Friday, 18 October 2013

You know how it is... there are no literary festivals, then three come at once. This week I've glutted myself on fantastic literature events.

First off, on Thursday, my bestie and I went to see Will Self reading from his latest novel Umbrella. It was a bloomsbury Festival lecture hosted by UCL, with Dr Nick Shepley, discussing The Madness of the Modern City.

The evening really began when a man on the front row with a camera started taking flash photographs of Will Self. Self asked him to stop. When the man unblushingly bantered back, Self told him to shove the camera up his arse. There were a few sychophantic cheers towards the back of the audience and anxious shuffling through bags and pockets to do the just-in-case OCD check that phones, pagers, any other sources of irritation, really were off. Subsequently, when the photographer continued to take shots while Self read, albeit without the flash on, every time he lifted his camera our whole row, seated just a couple of spaces back, shrank in their seats wincing. I am so averse to confrontation that I wished Self had clarified whether he just didn't like the flash (it was quite distracting) or any photographs at all. It took me a while to let go of this and just enjoy Will Self reading from Umbrella.

But Self reads brilliantly. There is a delight in listening, akin to being a child, hearing a really great story told in all the voices. The novel's stream of consciousness narrative, about the treatment of Audrey De'Ath who has encephalitis lethargica, is fast and intricately written. You feel you need to hold on tight, like the story is a balloon that could spiral away from you if you don't stay focussed.

Self talked later about his interest in writing fiction that demanded more from the reader. He spoke about the intertextuality of the work. About how readers through history have approached literary texts. He talked about correlation between city and mind, about how mental illness is written, prescribed and understood, about the fads and fashions that accompany mental health treatment and dialogue. There was time for questions.

Later, over cocktails, my friend and I discussed the questions we'd wanted to ask Will Self, but didn't, in the aftermath of camera-gate, for fear of being made to look like a tit. Plus, the highly intellectualised evening had given us both a desire to leap lemming-like into the realms of silly. A bit like when you feel a convulsive urge to point out a comedy moment during a cremation, or to burp the alphabet in a meeting with your accountant. Our questions included: 'What is your favourite animal and why?' 'Cake or death?' and 'What would you cook if you were on Come Dine With Me?

But the question I genuinely wanted to ask was about Self's writing process - something I'm always interested to hear about from writers I admire. It was touched on tantalisingly briefly a couple of times and in reference to Elizabeth Day's interview with Self in The Guardian last year, about Self using Post-It notes to map story and research.

There was a dumb pause when Self stated that the literary novel is toast; a dying beast, due to the impulsive short attention spans of generation-COD and the banal narratives propagated via online and digital. (Self explained he wasn't passing judgement on this societal shift, just that he was observing it.)  I found Self's declaration of lit-novel-as-toast a bit trite, (although I don't necessarily disagree) because I think he was saying it to effect reaction from the audience, and I find this desire to shock somewhat feeble. A bit like the vicar who stands at the front of church and declares, anticipating the gasp of surprise, that church is often boring and outdated. But it sparked an interesting conversation later (over more cocktails, natch) about the importance of tat - the kind of inane formulaic and short gratification narrative that Self indicated was the death of the literary novel. Does it perhaps have a role to play as a foil to the cerebral and literary? In the course of a day, when an individual has been working on a task at a particularly intense cerebral level, switching gear from that for a while feels healthy; there is something satisfying about watching or reading or interacting with an undemanding narrative. For my friend, currently undertaking a Phd, spending hours over intense chemistry lab work and processing the sort of statistics that would make Carol Vorderman weep, Eastenders works pretty well as a hit of narrative pleasure and cerebral breathing space. For me, after stints chewing over my own writing, struggling to create something worthwhile, honest, trying to capture in words difficult emotions that are probably best avoided, lunch is down time. Before returning to my writing in the afternoon, lunch is Neighbours time. Every day. Without fail. God help anyone who rings or calls round at 1.45pm. And I know the soap is utter guff, but for me at that point, it is breathing space. If it were my only source of narrative fulfilment, I'd be deeply unhappy. I need the persistent nourishment of quality, challenging narrative. But for that moment, for that space, it is soul food. So, perhaps my never-asked question to Will Self should be, just like a Masterchef sometimes craves the simplicity of beans on toast, is there a beans on toast narrative that Will Self would choose, and if so, under what circumstances?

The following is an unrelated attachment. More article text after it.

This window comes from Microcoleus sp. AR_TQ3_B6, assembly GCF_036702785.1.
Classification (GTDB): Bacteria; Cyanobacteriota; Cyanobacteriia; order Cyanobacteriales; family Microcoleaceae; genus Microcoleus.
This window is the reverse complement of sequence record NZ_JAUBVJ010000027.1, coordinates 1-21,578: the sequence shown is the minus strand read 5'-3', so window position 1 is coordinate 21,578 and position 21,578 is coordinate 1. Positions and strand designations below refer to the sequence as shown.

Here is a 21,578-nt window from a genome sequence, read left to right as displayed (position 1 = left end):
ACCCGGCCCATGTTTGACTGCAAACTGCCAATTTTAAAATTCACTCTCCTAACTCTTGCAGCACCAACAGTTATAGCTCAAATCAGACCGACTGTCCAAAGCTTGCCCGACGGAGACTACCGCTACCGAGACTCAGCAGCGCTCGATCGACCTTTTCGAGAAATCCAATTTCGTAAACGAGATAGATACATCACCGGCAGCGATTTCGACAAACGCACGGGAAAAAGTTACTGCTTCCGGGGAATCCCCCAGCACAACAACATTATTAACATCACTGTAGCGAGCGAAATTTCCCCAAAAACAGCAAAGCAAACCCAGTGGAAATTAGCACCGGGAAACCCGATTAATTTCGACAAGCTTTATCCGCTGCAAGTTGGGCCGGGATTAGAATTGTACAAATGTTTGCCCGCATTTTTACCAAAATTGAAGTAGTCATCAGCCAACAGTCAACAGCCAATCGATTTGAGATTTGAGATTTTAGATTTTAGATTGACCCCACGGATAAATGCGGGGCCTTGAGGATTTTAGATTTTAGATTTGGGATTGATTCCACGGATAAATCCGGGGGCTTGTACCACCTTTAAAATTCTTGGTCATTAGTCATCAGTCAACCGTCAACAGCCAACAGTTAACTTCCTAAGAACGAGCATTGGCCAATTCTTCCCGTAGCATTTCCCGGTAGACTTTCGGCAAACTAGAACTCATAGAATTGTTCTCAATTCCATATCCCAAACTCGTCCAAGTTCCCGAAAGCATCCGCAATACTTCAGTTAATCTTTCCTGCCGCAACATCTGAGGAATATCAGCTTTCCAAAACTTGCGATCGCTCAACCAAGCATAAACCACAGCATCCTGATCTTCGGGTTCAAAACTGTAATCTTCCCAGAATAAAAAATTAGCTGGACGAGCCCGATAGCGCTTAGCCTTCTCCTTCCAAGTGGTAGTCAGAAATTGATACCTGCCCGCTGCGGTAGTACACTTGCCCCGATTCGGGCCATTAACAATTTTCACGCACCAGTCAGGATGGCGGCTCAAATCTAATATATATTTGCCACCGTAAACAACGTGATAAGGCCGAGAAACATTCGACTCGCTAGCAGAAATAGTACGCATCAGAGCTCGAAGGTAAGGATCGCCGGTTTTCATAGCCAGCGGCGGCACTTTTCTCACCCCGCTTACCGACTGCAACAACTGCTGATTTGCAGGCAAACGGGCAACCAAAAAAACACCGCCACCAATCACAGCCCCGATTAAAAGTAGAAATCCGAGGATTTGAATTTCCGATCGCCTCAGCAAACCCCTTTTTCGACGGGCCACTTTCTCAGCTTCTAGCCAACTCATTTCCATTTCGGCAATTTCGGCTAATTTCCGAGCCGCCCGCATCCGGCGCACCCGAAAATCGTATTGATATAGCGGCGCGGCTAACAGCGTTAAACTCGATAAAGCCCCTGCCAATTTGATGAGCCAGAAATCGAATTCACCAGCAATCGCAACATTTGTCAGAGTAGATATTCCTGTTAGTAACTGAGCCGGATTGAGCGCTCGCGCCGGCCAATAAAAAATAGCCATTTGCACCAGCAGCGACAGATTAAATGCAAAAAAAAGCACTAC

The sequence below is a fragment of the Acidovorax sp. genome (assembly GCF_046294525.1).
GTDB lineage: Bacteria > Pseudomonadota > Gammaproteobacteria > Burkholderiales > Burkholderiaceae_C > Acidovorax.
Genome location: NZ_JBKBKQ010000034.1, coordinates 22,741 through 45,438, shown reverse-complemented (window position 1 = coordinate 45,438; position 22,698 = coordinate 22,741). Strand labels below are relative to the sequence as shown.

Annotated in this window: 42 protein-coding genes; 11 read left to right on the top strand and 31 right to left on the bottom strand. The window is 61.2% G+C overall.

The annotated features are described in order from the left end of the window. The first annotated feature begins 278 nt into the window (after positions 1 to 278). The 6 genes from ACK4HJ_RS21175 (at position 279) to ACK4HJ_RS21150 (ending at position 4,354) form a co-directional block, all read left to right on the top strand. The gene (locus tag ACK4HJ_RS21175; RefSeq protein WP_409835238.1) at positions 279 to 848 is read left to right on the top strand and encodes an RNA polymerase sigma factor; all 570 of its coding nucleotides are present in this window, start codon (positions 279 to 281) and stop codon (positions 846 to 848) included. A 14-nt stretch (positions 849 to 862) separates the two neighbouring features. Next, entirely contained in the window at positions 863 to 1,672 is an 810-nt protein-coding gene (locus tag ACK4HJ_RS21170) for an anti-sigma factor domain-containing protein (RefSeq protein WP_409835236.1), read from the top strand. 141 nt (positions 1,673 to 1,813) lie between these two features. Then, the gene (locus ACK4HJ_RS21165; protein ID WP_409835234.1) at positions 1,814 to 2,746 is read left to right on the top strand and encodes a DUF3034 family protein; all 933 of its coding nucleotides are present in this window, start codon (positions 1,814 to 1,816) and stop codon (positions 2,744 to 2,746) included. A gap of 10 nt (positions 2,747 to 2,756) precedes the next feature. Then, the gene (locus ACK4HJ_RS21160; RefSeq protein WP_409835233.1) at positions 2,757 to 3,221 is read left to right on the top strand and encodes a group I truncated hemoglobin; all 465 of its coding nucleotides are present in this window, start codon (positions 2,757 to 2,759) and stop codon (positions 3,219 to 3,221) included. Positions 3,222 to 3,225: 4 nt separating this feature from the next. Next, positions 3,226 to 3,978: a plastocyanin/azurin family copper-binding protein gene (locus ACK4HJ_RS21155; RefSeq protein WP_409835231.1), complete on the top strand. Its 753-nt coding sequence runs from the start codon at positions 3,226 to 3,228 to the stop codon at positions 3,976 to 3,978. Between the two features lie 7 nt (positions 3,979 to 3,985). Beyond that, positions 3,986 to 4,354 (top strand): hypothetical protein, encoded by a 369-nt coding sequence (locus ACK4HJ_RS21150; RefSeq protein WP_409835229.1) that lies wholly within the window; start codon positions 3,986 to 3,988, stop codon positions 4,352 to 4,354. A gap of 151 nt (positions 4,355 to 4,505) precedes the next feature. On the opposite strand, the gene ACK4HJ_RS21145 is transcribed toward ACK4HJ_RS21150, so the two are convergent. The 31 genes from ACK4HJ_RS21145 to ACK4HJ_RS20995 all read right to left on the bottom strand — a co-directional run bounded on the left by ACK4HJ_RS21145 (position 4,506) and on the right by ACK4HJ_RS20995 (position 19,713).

I got my copy of Umbrella signed after the event and started reading it on the train back up north. I'm enjoying it very much. I recommend seeking out Self at a reading or event, he's engaging and dynamic and it was an enjoyable event. Just be sure to leave your camera at home.

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